Many of us here at Yoga Thailand spent last night sitting on or kneeling in front of the toilet (or both). Myself included. However, most of the people that were sick still went to practice this morning. I often wonder, why, even when the body is weak and tells us to stop, do we still push ourselves?
When I watch people practice (or when I watch my mind as I go through life), it often reminds me of how most of us are pretty good at loving other people, but not so good at loving ourselves. Most of us, we either push ourselves to reach a specific goal, or we allow ourselves to take it easy today. That, however, is often followed by the guilt-trip. Which is just as uncompassionate as option 1.
Both mental patterns are products of the same constant bargaining with ourselves: I will love myself WHEN... I will be happy with myself WHEN... I will accept myself WHEN I have gotten rid of this weakness... I will give myself a break WHEN...
But how about loving yourself NOW? How about giving to yourself NOW?
I have written the book about being hard on myself. And I have spent a lot of time investigating why. Is it my strict upbringing? Is it years and years of classical ballet? Is it my fiery personality? Is it society? Is it cultural? Is it karmic? Is it an imprint on my subconscious from other generations in my family? I have a million answers, but none that really solves the problem.
I have to say, it is thanks to yoga that I have at least become aware of my destructive behavior towards myself. I have learned to recognize the workings of the ego. It dishes out all these negative thoughts so it can stay in control. Just think of all the things we could do if we didn't waste all that energy on thoughts like “I am only worthy if I learn to be more (adjective of your choice)” or “Who will find it in their heart to love me if I don't learn to be more (adjective of your choice)” or “Or if I don't behave a certain way, I will not receive affection.” etc.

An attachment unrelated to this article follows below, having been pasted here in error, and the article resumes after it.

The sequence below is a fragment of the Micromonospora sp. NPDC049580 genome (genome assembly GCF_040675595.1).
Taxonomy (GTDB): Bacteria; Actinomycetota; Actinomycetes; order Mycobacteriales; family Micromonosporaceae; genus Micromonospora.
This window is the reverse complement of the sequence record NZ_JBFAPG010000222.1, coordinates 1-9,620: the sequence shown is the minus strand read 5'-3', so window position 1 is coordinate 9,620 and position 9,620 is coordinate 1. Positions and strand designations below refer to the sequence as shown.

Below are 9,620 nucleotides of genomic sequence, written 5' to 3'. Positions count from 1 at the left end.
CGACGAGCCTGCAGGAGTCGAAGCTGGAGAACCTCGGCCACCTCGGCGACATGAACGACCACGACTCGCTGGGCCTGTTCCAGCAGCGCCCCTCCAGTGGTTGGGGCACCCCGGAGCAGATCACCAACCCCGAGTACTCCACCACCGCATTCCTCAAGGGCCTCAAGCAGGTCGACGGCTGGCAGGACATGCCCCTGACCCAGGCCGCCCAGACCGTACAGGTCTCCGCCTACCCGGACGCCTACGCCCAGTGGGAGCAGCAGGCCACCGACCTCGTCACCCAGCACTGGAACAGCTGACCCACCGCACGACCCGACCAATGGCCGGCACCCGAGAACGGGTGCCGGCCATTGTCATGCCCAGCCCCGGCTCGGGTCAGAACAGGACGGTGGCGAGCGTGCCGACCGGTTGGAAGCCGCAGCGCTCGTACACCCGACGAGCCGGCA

However, even when you recognize that it is just the ego opposing resistance, these emotions still surge, and more often than not we are still overwhelmed by them. This causes such a great conflict because we think now that we intellectually know the cause, we should be able to rid ourselves of them. When we see that we haven't succeeded in destroying the ego, we make ourselves feel bad about that. Which is again the same pattern.
Something Stephen once said on a teacher training was very helpful for me: We don't need to destroy the ego. We need a healthy ego to survive. The ego, the mechanism of grasping for what we need and like, is vital. It is what causes the body-mind complex to reach for the inhale, for food and water, for knowledge and information. However, just because the ego is necessary, that doesn't mean that we need to let it run our lives.
Dorien told me a very good metaphor today. If we think of ourselves as the director of the orchestra, then the ego is probably the very obnoxious horn section of the band. It is up to us, our higher mind, the Buddhi, to direct the orchestra. We have to hone our skill so we can learn to tune out the wind pipes a little bit – they still play in the orchestra, but we have throttled the decibels.
So, we learn to observe, without creating stories, just like a meditation. See every bit of how we punish and put ourselves down, of how we feel guilty and ashamed of mistakes and shortcomings. Then comes the even harder part: We have to learn that we cannot change our Samskara by force, by interfering, by doing. We just have to sit and watch and not do. Because that IS loving yourself. Interfering is exactly the same not accepting and bargaining. Assuming that there is something to correct, to press into the desired shape, is not loving yourself. Non doing is letting everything be as it is and still being true to yourself. Loving yourself in spite of all the ifs and buts. Unconditionally.
Ahimsa starts with yourself. I believe that you start being compassionate with yourself, you become also more understanding of the struggle of others.